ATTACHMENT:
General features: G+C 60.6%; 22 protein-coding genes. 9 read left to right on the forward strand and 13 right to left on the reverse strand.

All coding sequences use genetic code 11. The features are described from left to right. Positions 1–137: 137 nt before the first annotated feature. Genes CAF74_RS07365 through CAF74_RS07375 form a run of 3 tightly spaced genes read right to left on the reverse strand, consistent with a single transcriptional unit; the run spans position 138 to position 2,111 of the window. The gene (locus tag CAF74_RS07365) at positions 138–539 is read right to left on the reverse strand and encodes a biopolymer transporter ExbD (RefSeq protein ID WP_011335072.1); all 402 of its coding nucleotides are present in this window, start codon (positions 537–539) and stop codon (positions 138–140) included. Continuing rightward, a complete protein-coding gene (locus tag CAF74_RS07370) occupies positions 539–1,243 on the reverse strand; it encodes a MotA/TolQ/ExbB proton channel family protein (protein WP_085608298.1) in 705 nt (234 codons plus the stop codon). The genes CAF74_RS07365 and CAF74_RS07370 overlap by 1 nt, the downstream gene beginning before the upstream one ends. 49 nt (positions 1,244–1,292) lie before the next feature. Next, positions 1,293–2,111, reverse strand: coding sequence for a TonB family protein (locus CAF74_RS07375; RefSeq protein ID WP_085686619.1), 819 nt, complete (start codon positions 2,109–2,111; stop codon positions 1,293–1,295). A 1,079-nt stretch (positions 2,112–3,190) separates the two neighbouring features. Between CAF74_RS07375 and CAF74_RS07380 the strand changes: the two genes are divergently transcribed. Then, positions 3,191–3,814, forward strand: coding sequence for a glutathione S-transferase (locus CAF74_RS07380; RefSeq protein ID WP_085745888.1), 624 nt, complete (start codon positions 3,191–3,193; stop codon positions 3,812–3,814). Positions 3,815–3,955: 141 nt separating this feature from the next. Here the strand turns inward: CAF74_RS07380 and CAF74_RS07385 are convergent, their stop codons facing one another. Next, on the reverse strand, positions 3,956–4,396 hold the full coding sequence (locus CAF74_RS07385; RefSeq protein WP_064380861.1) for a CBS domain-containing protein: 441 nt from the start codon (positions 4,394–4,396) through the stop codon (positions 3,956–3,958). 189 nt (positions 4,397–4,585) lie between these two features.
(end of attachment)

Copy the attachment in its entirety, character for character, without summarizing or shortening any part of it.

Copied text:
General features: G+C 60.6%; 22 protein-coding genes. 9 read left to right on the forward strand and 13 right to left on the reverse strand.

All coding sequences use genetic code 11. The features are described from left to right. Positions 1–137: 137 nt before the first annotated feature. Genes CAF74_RS07365 through CAF74_RS07375 form a run of 3 tightly spaced genes read right to left on the reverse strand, consistent with a single transcriptional unit; the run spans position 138 to position 2,111 of the window. The gene (locus tag CAF74_RS07365) at positions 138–539 is read right to left on the reverse strand and encodes a biopolymer transporter ExbD (RefSeq protein ID WP_011335072.1); all 402 of its coding nucleotides are present in this window, start codon (positions 537–539) and stop codon (positions 138–140) included. Continuing rightward, a complete protein-coding gene (locus tag CAF74_RS07370) occupies positions 539–1,243 on the reverse strand; it encodes a MotA/TolQ/ExbB proton channel family protein (protein WP_085608298.1) in 705 nt (234 codons plus the stop codon). The genes CAF74_RS07365 and CAF74_RS07370 overlap by 1 nt, the downstream gene beginning before the upstream one ends. 49 nt (positions 1,244–1,292) lie before the next feature. Next, positions 1,293–2,111, reverse strand: coding sequence for a TonB family protein (locus CAF74_RS07375; RefSeq protein ID WP_085686619.1), 819 nt, complete (start codon positions 2,109–2,111; stop codon positions 1,293–1,295). A 1,079-nt stretch (positions 2,112–3,190) separates the two neighbouring features. Between CAF74_RS07375 and CAF74_RS07380 the strand changes: the two genes are divergently transcribed. Then, positions 3,191–3,814, forward strand: coding sequence for a glutathione S-transferase (locus CAF74_RS07380; RefSeq protein ID WP_085745888.1), 624 nt, complete (start codon positions 3,191–3,193; stop codon positions 3,812–3,814). Positions 3,815–3,955: 141 nt separating this feature from the next. Here the strand turns inward: CAF74_RS07380 and CAF74_RS07385 are convergent, their stop codons facing one another. Next, on the reverse strand, positions 3,956–4,396 hold the full coding sequence (locus CAF74_RS07385; RefSeq protein WP_064380861.1) for a CBS domain-containing protein: 441 nt from the start codon (positions 4,394–4,396) through the stop codon (positions 3,956–3,958). 189 nt (positions 4,397–4,585) lie between these two features.